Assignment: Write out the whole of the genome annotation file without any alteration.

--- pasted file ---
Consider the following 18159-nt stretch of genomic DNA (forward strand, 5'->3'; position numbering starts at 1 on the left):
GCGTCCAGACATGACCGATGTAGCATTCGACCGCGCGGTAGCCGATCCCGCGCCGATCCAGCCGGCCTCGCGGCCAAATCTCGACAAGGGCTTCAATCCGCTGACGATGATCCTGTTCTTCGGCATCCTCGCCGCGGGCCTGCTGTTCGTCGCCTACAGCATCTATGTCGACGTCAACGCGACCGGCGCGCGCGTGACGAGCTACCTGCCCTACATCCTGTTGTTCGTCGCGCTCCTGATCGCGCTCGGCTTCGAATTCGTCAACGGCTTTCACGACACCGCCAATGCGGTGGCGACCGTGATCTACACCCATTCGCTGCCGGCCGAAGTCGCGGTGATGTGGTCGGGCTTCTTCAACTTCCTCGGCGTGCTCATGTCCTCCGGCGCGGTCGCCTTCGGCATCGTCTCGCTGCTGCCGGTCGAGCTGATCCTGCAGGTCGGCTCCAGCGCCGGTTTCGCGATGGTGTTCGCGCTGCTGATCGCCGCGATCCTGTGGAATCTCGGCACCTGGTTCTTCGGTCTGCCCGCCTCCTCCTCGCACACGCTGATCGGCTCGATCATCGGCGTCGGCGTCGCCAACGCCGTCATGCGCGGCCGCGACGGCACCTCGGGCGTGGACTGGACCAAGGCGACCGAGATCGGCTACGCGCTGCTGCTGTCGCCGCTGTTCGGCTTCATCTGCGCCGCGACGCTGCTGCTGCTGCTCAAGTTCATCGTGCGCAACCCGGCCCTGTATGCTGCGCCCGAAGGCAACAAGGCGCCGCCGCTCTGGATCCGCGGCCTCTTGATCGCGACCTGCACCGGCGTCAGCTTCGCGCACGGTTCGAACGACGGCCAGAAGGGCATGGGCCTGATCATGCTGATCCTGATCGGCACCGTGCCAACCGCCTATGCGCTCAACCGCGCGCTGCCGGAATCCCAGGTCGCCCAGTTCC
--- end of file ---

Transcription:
Consider the following 18159-nt stretch of genomic DNA (forward strand, 5'->3'; position numbering starts at 1 on the left):
GCGTCCAGACATGACCGATGTAGCATTCGACCGCGCGGTAGCCGATCCCGCGCCGATCCAGCCGGCCTCGCGGCCAAATCTCGACAAGGGCTTCAATCCGCTGACGATGATCCTGTTCTTCGGCATCCTCGCCGCGGGCCTGCTGTTCGTCGCCTACAGCATCTATGTCGACGTCAACGCGACCGGCGCGCGCGTGACGAGCTACCTGCCCTACATCCTGTTGTTCGTCGCGCTCCTGATCGCGCTCGGCTTCGAATTCGTCAACGGCTTTCACGACACCGCCAATGCGGTGGCGACCGTGATCTACACCCATTCGCTGCCGGCCGAAGTCGCGGTGATGTGGTCGGGCTTCTTCAACTTCCTCGGCGTGCTCATGTCCTCCGGCGCGGTCGCCTTCGGCATCGTCTCGCTGCTGCCGGTCGAGCTGATCCTGCAGGTCGGCTCCAGCGCCGGTTTCGCGATGGTGTTCGCGCTGCTGATCGCCGCGATCCTGTGGAATCTCGGCACCTGGTTCTTCGGTCTGCCCGCCTCCTCCTCGCACACGCTGATCGGCTCGATCATCGGCGTCGGCGTCGCCAACGCCGTCATGCGCGGCCGCGACGGCACCTCGGGCGTGGACTGGACCAAGGCGACCGAGATCGGCTACGCGCTGCTGCTGTCGCCGCTGTTCGGCTTCATCTGCGCCGCGACGCTGCTGCTGCTGCTCAAGTTCATCGTGCGCAACCCGGCCCTGTATGCTGCGCCCGAAGGCAACAAGGCGCCGCCGCTCTGGATCCGCGGCCTCTTGATCGCGACCTGCACCGGCGTCAGCTTCGCGCACGGTTCGAACGACGGCCAGAAGGGCATGGGCCTGATCATGCTGATCCTGATCGGCACCGTGCCAACCGCCTATGCGCTCAACCGCGCGCTGCCGGAATCCCAGGTCGCCCAGTTCC